FAILSAFE 101

Today we’re discussing a trial eating plan that was originally designed to treat children with ADHD, but over recent years it has proven useful for a wide range of conditions, such as eczema, asthma, allergy-type symptoms, and severe food allergies. FAILSAFE stands for Free of Additives, Low in Salicylates, Amines, and Flavor Enhancers (glutamates).

Failsafe

This elimination plan originated by immunologists at Sydney’s Royal Prince Alfred Hospital in the late 70’s after curiosity sparked with the contributing role of dietary substances in the cause or worsening of skin irritations and allergies. Clinical trials were done and improvements were seen in those patients with skin conditions after removing certain chemicals from their eating patterns. Further clinical observation made it evident that certain food additives and naturally occurring compounds could aggravate other symptoms besides skin issues such as migraine, irritable bowel and neuropsychiatric symptoms.

FAILSAFE is likely one the most restrictive eating plans known, so before getting rid of everything in your kitchen (literally!), it is important to keep a few things in mind. While eliminating anything processed with artificial colors, flavors, additives, and preservatives is ideal to promote optimal well-being, the other suggested exclusions are a little more challenging to live with, especially long term. Substances like salicylates, glutamates, and amines are natural components also found in wholesome foods like apples, broccoli, whole grains, and meats. A full list of foods that are included on a FAILSAFE plan can be found here.

The FAILSAFE plan suggests beginning with an elimination (that lasts from 4-12 weeks) and then adding foods back in gradually to “rechallenge” them. This is so individuals can determine which chemicals in particular may be causing symptoms and what quantity of chemicals can be managed without experiencing these symptoms.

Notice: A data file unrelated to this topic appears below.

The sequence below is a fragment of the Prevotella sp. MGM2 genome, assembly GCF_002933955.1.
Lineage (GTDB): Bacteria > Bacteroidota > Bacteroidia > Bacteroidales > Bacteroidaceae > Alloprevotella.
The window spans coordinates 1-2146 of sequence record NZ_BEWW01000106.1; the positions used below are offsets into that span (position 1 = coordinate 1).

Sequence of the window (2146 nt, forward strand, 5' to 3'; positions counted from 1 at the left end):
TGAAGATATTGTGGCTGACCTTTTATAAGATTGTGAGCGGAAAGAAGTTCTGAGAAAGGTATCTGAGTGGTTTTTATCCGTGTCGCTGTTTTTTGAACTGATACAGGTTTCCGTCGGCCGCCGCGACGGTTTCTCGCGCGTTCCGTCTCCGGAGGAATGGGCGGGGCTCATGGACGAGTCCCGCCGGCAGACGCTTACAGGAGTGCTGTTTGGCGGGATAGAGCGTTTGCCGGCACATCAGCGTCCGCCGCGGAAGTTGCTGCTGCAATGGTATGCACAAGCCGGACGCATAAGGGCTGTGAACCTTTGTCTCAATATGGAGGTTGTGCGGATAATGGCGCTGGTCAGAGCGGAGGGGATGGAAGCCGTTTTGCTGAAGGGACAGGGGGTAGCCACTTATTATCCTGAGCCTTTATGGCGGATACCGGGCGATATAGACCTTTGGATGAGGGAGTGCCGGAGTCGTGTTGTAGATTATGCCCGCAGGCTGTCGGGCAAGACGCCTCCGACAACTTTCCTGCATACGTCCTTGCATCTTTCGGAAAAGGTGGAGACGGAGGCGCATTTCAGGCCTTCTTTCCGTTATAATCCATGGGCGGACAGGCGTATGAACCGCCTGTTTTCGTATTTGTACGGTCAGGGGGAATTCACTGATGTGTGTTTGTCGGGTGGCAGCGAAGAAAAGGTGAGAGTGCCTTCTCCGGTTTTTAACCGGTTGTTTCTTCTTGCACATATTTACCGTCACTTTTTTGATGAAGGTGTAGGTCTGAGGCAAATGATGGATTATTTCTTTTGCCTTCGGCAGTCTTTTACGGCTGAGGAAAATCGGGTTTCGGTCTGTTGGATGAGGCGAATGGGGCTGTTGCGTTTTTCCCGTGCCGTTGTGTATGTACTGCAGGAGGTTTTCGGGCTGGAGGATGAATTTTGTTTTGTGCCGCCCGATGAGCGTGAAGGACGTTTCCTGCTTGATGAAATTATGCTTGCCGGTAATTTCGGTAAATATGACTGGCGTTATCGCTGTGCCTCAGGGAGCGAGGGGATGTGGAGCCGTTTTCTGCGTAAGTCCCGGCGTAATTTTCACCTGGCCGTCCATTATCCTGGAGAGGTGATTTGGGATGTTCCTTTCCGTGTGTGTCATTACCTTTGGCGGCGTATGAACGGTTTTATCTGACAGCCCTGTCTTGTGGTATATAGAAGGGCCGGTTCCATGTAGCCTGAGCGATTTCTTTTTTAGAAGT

The process of determining what makes one feel unwell is often a demanding and drawn out journey; and although eliminating certain foods from your eating pattern can definitely help, strict food elimination plans, like FAILSAFE, are only meant to be a short-term trial for diagnosing the issue.

If you feel you may benefit from the FAILSAFE plan it is always best to consult with a nutrition professional, like our experts at PreviMedica, to ensure nutrient intake is adequate. If you’d like to set up an appointment with one of our PreviMedica nutrition experts, contact us at hello@previmedica.com or by calling 855-773-8463.


Basilia Theofilou is a contributor on our blog as well as one of the nutrition advisors here at PreviMedica. You can read more about her here.

Resources:
Watkins, Tim. “History of our elimination diet – Allergy Unit – Royal Prince Alfred Hospital.” History of our elimination diet – Allergy Unit – Royal Prince Alfred Hospital. N.p., Web. 11 Apr. 2017. http://www.slhd.nsw.gov.au/rpa/allergy/resources/foodintol/development.html
Swain, Ann R. THE ROLE OF NATURAL SALICYLATES IN FOOD INTOLERANCE . Thesis. University of Sydney, 1988. N.p.: n.p., n.d. Print. http://www.slhd.nsw.gov.au/rpa/allergy/research/students/1988/AnneSwainPhDThesis.pdf
Clarke, Lesley, Jenny McQueen, Ann Samild, and Ann Swain. “The dietary management of food allergy and food intolerance in children and adults.” Australian Journal of Nutrition and Dietetics 53.3 (1996): 1-10. Web. 2 Mar. 2017. http://www.slhd.nsw.gov.au/rpa/allergy/research/daareview.pdf.

 

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